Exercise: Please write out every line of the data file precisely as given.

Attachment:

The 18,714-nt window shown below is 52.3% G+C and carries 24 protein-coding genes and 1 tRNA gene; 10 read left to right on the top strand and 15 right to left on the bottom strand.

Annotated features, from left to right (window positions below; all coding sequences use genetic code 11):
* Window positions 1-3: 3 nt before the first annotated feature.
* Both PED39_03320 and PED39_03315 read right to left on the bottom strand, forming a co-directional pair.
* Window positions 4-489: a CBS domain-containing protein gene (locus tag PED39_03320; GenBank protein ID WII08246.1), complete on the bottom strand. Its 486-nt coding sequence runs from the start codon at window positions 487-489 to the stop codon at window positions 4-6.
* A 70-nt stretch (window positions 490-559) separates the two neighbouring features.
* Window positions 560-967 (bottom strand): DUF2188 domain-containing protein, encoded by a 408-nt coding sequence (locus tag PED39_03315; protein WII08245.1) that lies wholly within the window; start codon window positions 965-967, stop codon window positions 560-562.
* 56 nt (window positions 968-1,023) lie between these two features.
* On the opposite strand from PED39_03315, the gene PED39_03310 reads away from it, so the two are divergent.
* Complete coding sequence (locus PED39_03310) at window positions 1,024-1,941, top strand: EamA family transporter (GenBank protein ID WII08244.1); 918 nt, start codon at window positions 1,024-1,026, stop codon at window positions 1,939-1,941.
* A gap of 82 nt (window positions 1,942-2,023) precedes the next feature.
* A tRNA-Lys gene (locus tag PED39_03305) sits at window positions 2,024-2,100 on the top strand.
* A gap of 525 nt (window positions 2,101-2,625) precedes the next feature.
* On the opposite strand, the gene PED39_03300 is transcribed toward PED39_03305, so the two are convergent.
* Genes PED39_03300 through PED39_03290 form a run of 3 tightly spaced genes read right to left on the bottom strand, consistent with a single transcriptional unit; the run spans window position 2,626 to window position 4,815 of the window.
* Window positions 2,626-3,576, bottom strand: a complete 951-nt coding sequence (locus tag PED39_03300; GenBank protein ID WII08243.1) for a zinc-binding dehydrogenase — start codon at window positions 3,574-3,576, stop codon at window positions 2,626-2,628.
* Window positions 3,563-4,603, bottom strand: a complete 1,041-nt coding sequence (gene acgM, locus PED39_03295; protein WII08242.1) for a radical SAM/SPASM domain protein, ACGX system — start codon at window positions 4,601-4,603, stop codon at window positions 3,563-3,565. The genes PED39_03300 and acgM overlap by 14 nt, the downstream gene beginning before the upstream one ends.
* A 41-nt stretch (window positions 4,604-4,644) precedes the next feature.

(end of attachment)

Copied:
The 18,714-nt window shown below is 52.3% G+C and carries 24 protein-coding genes and 1 tRNA gene; 10 read left to right on the top strand and 15 right to left on the bottom strand.

Annotated features, from left to right (window positions below; all coding sequences use genetic code 11):
* Window positions 1-3: 3 nt before the first annotated feature.
* Both PED39_03320 and PED39_03315 read right to left on the bottom strand, forming a co-directional pair.
* Window positions 4-489: a CBS domain-containing protein gene (locus tag PED39_03320; GenBank protein ID WII08246.1), complete on the bottom strand. Its 486-nt coding sequence runs from the start codon at window positions 487-489 to the stop codon at window positions 4-6.
* A 70-nt stretch (window positions 490-559) separates the two neighbouring features.
* Window positions 560-967 (bottom strand): DUF2188 domain-containing protein, encoded by a 408-nt coding sequence (locus tag PED39_03315; protein WII08245.1) that lies wholly within the window; start codon window positions 965-967, stop codon window positions 560-562.
* 56 nt (window positions 968-1,023) lie between these two features.
* On the opposite strand from PED39_03315, the gene PED39_03310 reads away from it, so the two are divergent.
* Complete coding sequence (locus PED39_03310) at window positions 1,024-1,941, top strand: EamA family transporter (GenBank protein ID WII08244.1); 918 nt, start codon at window positions 1,024-1,026, stop codon at window positions 1,939-1,941.
* A gap of 82 nt (window positions 1,942-2,023) precedes the next feature.
* A tRNA-Lys gene (locus tag PED39_03305) sits at window positions 2,024-2,100 on the top strand.
* A gap of 525 nt (window positions 2,101-2,625) precedes the next feature.
* On the opposite strand, the gene PED39_03300 is transcribed toward PED39_03305, so the two are convergent.
* Genes PED39_03300 through PED39_03290 form a run of 3 tightly spaced genes read right to left on the bottom strand, consistent with a single transcriptional unit; the run spans window position 2,626 to window position 4,815 of the window.
* Window positions 2,626-3,576, bottom strand: a complete 951-nt coding sequence (locus tag PED39_03300; GenBank protein ID WII08243.1) for a zinc-binding dehydrogenase — start codon at window positions 3,574-3,576, stop codon at window positions 2,626-2,628.
* Window positions 3,563-4,603, bottom strand: a complete 1,041-nt coding sequence (gene acgM, locus PED39_03295; protein WII08242.1) for a radical SAM/SPASM domain protein, ACGX system — start codon at window positions 4,601-4,603, stop codon at window positions 3,563-3,565. The genes PED39_03300 and acgM overlap by 14 nt, the downstream gene beginning before the upstream one ends.
* A 41-nt stretch (window positions 4,604-4,644) precedes the next feature.